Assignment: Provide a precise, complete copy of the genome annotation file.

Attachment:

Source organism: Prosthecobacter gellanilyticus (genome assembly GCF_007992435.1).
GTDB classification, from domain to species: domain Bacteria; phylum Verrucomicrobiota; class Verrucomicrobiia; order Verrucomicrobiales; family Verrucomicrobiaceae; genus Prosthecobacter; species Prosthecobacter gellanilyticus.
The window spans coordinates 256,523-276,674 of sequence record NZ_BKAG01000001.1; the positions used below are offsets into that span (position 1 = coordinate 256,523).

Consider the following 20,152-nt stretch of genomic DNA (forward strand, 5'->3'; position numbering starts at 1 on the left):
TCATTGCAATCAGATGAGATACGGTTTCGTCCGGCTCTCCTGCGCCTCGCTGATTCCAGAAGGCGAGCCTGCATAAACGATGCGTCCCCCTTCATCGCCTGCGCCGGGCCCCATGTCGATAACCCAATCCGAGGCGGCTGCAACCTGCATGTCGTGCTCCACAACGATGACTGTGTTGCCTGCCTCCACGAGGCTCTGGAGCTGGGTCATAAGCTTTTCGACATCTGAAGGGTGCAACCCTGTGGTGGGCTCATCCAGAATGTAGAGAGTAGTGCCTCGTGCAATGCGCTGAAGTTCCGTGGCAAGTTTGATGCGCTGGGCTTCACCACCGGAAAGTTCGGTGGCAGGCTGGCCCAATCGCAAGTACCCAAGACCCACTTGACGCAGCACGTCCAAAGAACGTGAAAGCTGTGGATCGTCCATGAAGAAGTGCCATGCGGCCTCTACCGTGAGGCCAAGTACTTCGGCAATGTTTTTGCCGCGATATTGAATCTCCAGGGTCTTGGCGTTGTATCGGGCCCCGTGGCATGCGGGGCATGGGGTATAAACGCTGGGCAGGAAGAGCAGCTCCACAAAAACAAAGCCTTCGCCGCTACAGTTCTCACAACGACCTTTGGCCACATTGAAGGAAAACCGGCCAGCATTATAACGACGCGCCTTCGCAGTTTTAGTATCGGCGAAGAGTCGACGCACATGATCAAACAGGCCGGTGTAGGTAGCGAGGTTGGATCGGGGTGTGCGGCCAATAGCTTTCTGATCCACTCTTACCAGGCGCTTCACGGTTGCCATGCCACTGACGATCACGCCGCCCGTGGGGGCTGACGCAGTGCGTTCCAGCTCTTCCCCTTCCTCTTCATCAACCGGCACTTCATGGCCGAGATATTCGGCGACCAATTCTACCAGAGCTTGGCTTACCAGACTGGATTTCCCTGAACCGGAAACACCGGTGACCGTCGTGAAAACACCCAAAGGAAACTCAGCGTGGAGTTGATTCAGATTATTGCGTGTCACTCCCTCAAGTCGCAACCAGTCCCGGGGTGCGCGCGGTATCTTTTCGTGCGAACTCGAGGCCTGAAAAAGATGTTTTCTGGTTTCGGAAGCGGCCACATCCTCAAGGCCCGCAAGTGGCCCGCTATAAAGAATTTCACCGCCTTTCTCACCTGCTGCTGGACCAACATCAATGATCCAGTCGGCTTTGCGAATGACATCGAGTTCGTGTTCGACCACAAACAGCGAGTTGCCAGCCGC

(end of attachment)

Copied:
Source organism: Prosthecobacter gellanilyticus (genome assembly GCF_007992435.1).
GTDB classification, from domain to species: domain Bacteria; phylum Verrucomicrobiota; class Verrucomicrobiia; order Verrucomicrobiales; family Verrucomicrobiaceae; genus Prosthecobacter; species Prosthecobacter gellanilyticus.
The window spans coordinates 256,523-276,674 of sequence record NZ_BKAG01000001.1; the positions used below are offsets into that span (position 1 = coordinate 256,523).

Consider the following 20,152-nt stretch of genomic DNA (forward strand, 5'->3'; position numbering starts at 1 on the left):
TCATTGCAATCAGATGAGATACGGTTTCGTCCGGCTCTCCTGCGCCTCGCTGATTCCAGAAGGCGAGCCTGCATAAACGATGCGTCCCCCTTCATCGCCTGCGCCGGGCCCCATGTCGATAACCCAATCCGAGGCGGCTGCAACCTGCATGTCGTGCTCCACAACGATGACTGTGTTGCCTGCCTCCACGAGGCTCTGGAGCTGGGTCATAAGCTTTTCGACATCTGAAGGGTGCAACCCTGTGGTGGGCTCATCCAGAATGTAGAGAGTAGTGCCTCGTGCAATGCGCTGAAGTTCCGTGGCAAGTTTGATGCGCTGGGCTTCACCACCGGAAAGTTCGGTGGCAGGCTGGCCCAATCGCAAGTACCCAAGACCCACTTGACGCAGCACGTCCAAAGAACGTGAAAGCTGTGGATCGTCCATGAAGAAGTGCCATGCGGCCTCTACCGTGAGGCCAAGTACTTCGGCAATGTTTTTGCCGCGATATTGAATCTCCAGGGTCTTGGCGTTGTATCGGGCCCCGTGGCATGCGGGGCATGGGGTATAAACGCTGGGCAGGAAGAGCAGCTCCACAAAAACAAAGCCTTCGCCGCTACAGTTCTCACAACGACCTTTGGCCACATTGAAGGAAAACCGGCCAGCATTATAACGACGCGCCTTCGCAGTTTTAGTATCGGCGAAGAGTCGACGCACATGATCAAACAGGCCGGTGTAGGTAGCGAGGTTGGATCGGGGTGTGCGGCCAATAGCTTTCTGATCCACTCTTACCAGGCGCTTCACGGTTGCCATGCCACTGACGATCACGCCGCCCGTGGGGGCTGACGCAGTGCGTTCCAGCTCTTCCCCTTCCTCTTCATCAACCGGCACTTCATGGCCGAGATATTCGGCGACCAATTCTACCAGAGCTTGGCTTACCAGACTGGATTTCCCTGAACCGGAAACACCGGTGACCGTCGTGAAAACACCCAAAGGAAACTCAGCGTGGAGTTGATTCAGATTATTGCGTGTCACTCCCTCAAGTCGCAACCAGTCCCGGGGTGCGCGCGGTATCTTTTCGTGCGAACTCGAGGCCTGAAAAAGATGTTTTCTGGTTTCGGAAGCGGCCACATCCTCAAGGCCCGCAAGTGGCCCGCTATAAAGAATTTCACCGCCTTTCTCACCTGCTGCTGGACCAACATCAATGATCCAGTCGGCTTTGCGAATGACATCGAGTTCGTGTTCGACCACAAACAGCGAGTTGCCAGCCGC